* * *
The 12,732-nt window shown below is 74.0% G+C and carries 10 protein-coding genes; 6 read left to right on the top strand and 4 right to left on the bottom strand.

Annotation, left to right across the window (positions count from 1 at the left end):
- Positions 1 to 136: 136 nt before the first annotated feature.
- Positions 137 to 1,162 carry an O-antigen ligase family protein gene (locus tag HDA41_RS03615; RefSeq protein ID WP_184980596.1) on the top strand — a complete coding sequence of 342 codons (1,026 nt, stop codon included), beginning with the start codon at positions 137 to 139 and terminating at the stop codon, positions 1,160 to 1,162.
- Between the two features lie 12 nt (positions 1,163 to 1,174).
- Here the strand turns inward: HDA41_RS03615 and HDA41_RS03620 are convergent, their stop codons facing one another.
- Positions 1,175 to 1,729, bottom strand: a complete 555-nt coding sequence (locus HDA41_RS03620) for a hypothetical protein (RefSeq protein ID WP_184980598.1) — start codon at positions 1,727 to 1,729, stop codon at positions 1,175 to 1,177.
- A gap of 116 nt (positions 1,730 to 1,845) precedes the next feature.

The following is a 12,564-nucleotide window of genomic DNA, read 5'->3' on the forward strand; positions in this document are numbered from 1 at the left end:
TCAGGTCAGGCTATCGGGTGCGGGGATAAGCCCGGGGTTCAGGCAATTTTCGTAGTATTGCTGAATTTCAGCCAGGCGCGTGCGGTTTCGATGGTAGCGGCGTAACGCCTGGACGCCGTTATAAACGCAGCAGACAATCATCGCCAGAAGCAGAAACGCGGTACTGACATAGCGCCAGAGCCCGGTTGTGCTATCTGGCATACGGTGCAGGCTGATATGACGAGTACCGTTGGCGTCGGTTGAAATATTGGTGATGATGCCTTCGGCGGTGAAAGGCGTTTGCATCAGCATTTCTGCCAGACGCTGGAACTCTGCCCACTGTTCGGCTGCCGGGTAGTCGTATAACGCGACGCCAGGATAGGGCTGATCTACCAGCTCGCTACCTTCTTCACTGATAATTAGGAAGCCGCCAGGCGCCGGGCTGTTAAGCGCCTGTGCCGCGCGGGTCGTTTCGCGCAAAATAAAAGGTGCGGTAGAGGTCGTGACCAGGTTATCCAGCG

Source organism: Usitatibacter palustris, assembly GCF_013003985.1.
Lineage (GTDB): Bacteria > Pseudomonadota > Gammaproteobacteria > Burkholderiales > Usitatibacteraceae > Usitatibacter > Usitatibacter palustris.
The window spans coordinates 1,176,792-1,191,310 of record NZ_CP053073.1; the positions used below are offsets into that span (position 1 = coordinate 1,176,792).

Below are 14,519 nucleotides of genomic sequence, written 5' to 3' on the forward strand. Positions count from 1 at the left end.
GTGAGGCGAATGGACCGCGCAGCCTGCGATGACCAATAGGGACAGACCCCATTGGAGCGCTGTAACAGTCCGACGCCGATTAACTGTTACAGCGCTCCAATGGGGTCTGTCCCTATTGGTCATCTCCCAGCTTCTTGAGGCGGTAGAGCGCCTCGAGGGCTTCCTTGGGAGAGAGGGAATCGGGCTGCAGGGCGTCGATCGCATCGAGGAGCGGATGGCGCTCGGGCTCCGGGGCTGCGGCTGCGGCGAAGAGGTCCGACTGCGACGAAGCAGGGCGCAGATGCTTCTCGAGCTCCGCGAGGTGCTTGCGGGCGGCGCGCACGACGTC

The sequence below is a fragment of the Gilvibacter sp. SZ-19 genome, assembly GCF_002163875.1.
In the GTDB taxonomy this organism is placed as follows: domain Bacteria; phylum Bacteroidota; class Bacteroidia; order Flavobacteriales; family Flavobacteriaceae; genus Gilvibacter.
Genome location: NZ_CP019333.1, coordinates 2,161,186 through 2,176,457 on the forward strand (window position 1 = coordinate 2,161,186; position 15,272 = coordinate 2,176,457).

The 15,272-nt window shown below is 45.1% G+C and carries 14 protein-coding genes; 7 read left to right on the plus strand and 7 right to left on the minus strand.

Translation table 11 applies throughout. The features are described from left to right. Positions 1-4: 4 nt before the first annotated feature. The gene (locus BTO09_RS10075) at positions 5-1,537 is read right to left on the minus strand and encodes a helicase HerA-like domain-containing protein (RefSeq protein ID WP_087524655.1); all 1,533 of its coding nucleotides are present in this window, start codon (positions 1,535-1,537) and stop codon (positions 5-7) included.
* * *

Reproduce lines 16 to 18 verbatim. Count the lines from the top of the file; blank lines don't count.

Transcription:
The sequence below is a fragment of the Gilvibacter sp. SZ-19 genome, assembly GCF_002163875.1.
In the GTDB taxonomy this organism is placed as follows: domain Bacteria; phylum Bacteroidota; class Bacteroidia; order Flavobacteriales; family Flavobacteriaceae; genus Gilvibacter.
Genome location: NZ_CP019333.1, coordinates 2,161,186 through 2,176,457 on the forward strand (window position 1 = coordinate 2,161,186; position 15,272 = coordinate 2,176,457).